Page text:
A 'sacred trust,' from George Marshall to Jim Mattis

A 'sacred trust,' from George Marshall to Jim Mattis
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When Jim Mattis chose to break his moral code of silence last week against President TrumpDonald TrumpEx-DOJ official Rosenstein says he was not aware of subpoena targeting Democrats: report Ex-Biden adviser says Birx told him she hoped election turned out 'a certain way' Cheney rips Arizona election audit: 'It is an effort to subvert democracy' MORE, George Marshall, America’s most revered soldier and statesman since George Washington, would have approved. Marshall would have understood that Mattis had to speak out because the bonds of trust between the American people and the military were being frayed by the actions of the president.

In several important respects, Marshall and Mattis are strikingly similar. They are the only two military flag officers who have been allowed by congressional waiver to serve as secretaries of Defense. Both of them were extraordinarily disciplined, having fought to achieve self-mastery at relatively early stages in their respective careers. Each was highly intelligent, thoughtful and deliberate — though Mattis seems a bit more excitable and prone to overstatement, and Marshall harbored an explosive temper. 

They were gifted war leaders, strong believers in the value of alliances. Ingrained in the two of them, moreover, was the sense that they had a duty to tell the truth and, when necessary, a duty to speak truth to power — qualities related to trust and sincerity that penetrate to the core of their integrity.


Evidence suggests that Mattis has sought to emulate the high moral standards by which Marshall lived. In “Call Sign Chaos,” Mattis’s recently published book co-authored with Bing West, he cites Marshall’s deeds, words and values, indicating that he would like to be remembered as having the ethics, the character and the world view that most closely resembles those aspects of Marshall’s persona.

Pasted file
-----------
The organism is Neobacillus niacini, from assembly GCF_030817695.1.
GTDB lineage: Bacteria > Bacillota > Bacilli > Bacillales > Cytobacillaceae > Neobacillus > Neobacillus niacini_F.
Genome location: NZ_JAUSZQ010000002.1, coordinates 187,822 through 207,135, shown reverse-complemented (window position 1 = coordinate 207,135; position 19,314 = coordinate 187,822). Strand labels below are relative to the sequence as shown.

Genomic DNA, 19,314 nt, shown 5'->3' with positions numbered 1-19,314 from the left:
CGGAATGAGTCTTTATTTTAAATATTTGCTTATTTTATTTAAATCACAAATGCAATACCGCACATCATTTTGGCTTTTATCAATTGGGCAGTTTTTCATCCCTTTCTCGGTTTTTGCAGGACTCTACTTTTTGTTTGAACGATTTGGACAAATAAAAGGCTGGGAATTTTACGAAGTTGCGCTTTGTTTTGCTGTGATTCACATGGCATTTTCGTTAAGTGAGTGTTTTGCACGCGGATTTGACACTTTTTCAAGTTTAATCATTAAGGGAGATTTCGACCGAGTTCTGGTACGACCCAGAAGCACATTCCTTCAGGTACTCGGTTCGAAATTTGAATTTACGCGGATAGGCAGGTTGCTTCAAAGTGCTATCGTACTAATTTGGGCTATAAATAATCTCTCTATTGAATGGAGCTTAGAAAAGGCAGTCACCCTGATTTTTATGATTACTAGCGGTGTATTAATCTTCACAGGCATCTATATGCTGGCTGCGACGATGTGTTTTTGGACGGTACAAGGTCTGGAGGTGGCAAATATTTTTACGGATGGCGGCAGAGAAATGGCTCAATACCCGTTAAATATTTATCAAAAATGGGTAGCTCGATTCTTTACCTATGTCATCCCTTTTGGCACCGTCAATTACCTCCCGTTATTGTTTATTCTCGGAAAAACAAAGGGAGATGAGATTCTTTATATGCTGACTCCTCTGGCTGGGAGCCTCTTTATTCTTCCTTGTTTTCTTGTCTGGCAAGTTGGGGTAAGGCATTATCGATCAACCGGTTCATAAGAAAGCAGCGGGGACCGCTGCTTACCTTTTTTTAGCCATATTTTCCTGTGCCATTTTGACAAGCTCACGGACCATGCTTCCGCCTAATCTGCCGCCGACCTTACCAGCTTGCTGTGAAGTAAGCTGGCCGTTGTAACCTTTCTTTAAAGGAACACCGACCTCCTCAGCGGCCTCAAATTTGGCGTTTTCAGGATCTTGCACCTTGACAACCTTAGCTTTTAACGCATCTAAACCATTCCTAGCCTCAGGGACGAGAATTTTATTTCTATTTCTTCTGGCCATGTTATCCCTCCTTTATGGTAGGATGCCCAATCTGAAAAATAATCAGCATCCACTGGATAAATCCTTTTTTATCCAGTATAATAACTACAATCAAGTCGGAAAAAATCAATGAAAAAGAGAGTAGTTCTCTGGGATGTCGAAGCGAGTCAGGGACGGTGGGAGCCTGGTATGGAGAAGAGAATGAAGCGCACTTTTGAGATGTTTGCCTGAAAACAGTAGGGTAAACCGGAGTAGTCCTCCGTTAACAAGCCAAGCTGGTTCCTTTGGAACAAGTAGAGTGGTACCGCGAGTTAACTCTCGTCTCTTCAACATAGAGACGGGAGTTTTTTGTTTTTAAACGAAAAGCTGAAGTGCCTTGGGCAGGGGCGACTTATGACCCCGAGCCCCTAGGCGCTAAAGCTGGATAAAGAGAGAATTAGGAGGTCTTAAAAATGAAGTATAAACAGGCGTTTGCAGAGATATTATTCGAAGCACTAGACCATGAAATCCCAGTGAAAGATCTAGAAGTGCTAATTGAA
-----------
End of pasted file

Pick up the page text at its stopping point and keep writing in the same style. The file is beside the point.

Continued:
However, in his rationale for speaking out last week against President Trump’s threatened use of the military to quell protests around the country, Mattis did not capture — as Marshall did 70 years ago — the essence of why the president’s actions and rhetoric were so dangerous.

It wasn’t so much a matter of Trump violating the Constitution (which is questionable), sowing divisiveness or abusing executive authority, as Mattis stressed; it was Marshall’s concept of an erosion of “sacred trust” that was the clear and present danger to the nation. 

During the early 1950s, Marshall told an interviewer that the American people had conferred a “great asset” on the military’s professional officer corps in that they harbor no fear that their generals and admirals will become involved in partisan politics or, God forbid, attempt to overthrow the government. This is a “sacred trust,” he declared, that must be protected and preserved at all costs. “We are a member of a priesthood the sole purpose of which is to defend the republic,” he said.

On Monday evening, June 1, the press and the TV audience could plainly see the assault on peaceful protestors in Lafayette Park by security forces, the president then being followed by his secretary of Defense and chairman of the Joint Chiefs of Staff, and the political photo op with the secretary of Defense in front of historic St. John’s Episcopal Church. In those few moments, the military was politicized. Its trust with the American people had to have been undermined.  


It follows, therefore, that Mattis and his fellow military leaders, sitting or retired, had a duty to speak out. Deploying the military to assault peaceful protesters is antithetical to the defense of the republic; it undermines national security, and imperils democracy.

In his letter to The Atlantic, Mattis, perhaps channeling Marshall, made reference to “a trusted bond,” but it lacked the clarity of Marshall’s idea of the “sacred trust.”

David L. Roll is a fellow at the German Marshall Fund, senior counsel at Steptoe & Johnson LLP, and the author of "George Marshall: Defender of the Republic” (Dutton, 2019) and “The Hopkins Touch: Harry Hopkins and the Forging of the Alliance to Defeat Hitler” (Oxford, 2013).